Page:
May 7, 2021

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Italian mafia tightens grip on small businesses during lockdown

2 min read


According to the country’s first comprehensive report on organized crime since the start of the pandemic, the provision of mafia “welfare” to struggling Italian small businesses increased sharply in the first months of the lockdown. Covid-19.

The Anti-Mafia Investigations Directorate (DIA) report said there was a significant threat that organized criminals would take advantage of the country’s economic crisis to take over small businesses after initially providing them with assistance.

Mafia groups offer “to companies in difficulty a form of social protection as an alternative to [public and private sector] institutions, but then adopt the traditional intimidating conduct aimed at gaining control of their economic activities ”.

The report, which covers the period from January to June of last year, indicated that there was a risk that small and medium-sized entrepreneurial activities “would be engulfed in the medium term by crime, thus becoming an instrument of money laundering. money and recycling of illicit capital ”. .

The warning comes as Italian mafia-type groups adjust their operations to offset the decline in other criminal opportunities following the imposition of a nationwide lockdown last March.

Italy suffered its worst economic contraction since World War II after leading the way in Europe by imposing a lockdown to stop the spread of the Covid-19 virus, which has killed more than 95,000 people in the country since the start of the ‘epidemic.

The country has one of the highest weights of small and medium-sized businesses in the EU, with sectors such as hospitality more exposed to the economic downturn caused by foreclosure restrictions.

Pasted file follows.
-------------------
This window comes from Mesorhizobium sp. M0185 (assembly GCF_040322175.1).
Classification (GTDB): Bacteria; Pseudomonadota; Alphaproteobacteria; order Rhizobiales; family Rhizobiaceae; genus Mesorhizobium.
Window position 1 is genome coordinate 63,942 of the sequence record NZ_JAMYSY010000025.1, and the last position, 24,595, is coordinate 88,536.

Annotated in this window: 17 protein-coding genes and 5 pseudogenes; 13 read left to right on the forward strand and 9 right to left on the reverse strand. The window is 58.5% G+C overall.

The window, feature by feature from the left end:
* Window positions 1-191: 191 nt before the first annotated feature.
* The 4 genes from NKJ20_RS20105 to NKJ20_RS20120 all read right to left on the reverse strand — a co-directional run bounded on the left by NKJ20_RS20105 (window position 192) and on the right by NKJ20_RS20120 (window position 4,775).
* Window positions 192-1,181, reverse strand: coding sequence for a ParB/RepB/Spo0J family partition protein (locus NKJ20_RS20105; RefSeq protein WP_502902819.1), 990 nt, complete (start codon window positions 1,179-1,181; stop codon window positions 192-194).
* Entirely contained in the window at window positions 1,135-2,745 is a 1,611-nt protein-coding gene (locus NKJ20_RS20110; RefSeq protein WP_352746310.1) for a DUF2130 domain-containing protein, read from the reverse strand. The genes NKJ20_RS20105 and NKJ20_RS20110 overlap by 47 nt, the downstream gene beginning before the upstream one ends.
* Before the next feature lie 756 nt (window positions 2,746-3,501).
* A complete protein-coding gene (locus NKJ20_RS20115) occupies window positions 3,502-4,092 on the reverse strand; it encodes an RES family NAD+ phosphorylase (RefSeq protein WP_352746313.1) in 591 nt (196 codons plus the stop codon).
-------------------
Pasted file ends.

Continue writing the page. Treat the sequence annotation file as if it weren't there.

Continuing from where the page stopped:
There has been a decrease in crimes such as handling stolen goods, counterfeiting and theft, in line with strict restrictions on freedom of movement at the start of the lockdown, according to the report. The cases of fire damage to buildings, an indicator of a possible protection racketeering and false insurance claims, however, remained stable compared to the same period in 2019.

The report also warned against the likelihood that organized crime would try to “drain the resources that will be allocated to the revival of the country”, as the new government of Mario Draghi is working on an economic plan that will involve spending more than 200 billion euros in EU stimulus funds.

The semi-annual DIA Organized Crime Report mainly focuses on the three main mafia-type groups in Italy, Calabria ‘Ndrangheta, Sicilian Cosa Nostra and Neapolitan Camorra.

He noted that the ‘Ndrangheta, the strongest and wealthiest of the groups due to its prominence in international drug trafficking from Latin America to Europe, had suffered a slight decline in power as a result of large-scale criminal investigations and the gradual increase in the number of criminal family informants.

The report also highlighted evidence uncovered by Italian law enforcement regarding embryonic attempts by members of the New York Gambino criminal family to rekindle historic ties with the Sicilian Cosa Nostra.



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